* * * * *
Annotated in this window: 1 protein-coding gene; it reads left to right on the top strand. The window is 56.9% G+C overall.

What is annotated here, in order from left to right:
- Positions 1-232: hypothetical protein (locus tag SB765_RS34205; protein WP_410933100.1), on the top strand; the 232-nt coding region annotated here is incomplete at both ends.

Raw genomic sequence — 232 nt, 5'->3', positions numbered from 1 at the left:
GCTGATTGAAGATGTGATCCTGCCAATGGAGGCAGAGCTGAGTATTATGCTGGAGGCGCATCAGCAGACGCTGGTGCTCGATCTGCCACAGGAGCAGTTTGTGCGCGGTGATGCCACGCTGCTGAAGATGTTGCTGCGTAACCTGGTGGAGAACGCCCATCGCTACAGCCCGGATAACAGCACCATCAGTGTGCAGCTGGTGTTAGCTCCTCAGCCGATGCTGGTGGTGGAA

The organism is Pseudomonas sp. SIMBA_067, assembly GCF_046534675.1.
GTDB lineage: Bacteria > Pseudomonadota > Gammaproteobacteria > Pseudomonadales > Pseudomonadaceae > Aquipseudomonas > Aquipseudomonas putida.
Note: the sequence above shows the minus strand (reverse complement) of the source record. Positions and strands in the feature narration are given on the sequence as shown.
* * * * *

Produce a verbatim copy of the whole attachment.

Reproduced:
Annotated in this window: 1 protein-coding gene; it reads left to right on the top strand. The window is 56.9% G+C overall.

What is annotated here, in order from left to right:
- Positions 1-232: hypothetical protein (locus tag SB765_RS34205; protein WP_410933100.1), on the top strand; the 232-nt coding region annotated here is incomplete at both ends.

Raw genomic sequence — 232 nt, 5'->3', positions numbered from 1 at the left:
GCTGATTGAAGATGTGATCCTGCCAATGGAGGCAGAGCTGAGTATTATGCTGGAGGCGCATCAGCAGACGCTGGTGCTCGATCTGCCACAGGAGCAGTTTGTGCGCGGTGATGCCACGCTGCTGAAGATGTTGCTGCGTAACCTGGTGGAGAACGCCCATCGCTACAGCCCGGATAACAGCACCATCAGTGTGCAGCTGGTGTTAGCTCCTCAGCCGATGCTGGTGGTGGAA

The organism is Pseudomonas sp. SIMBA_067, assembly GCF_046534675.1.
GTDB lineage: Bacteria > Pseudomonadota > Gammaproteobacteria > Pseudomonadales > Pseudomonadaceae > Aquipseudomonas > Aquipseudomonas putida.
Note: the sequence above shows the minus strand (reverse complement) of the source record. Positions and strands in the feature narration are given on the sequence as shown.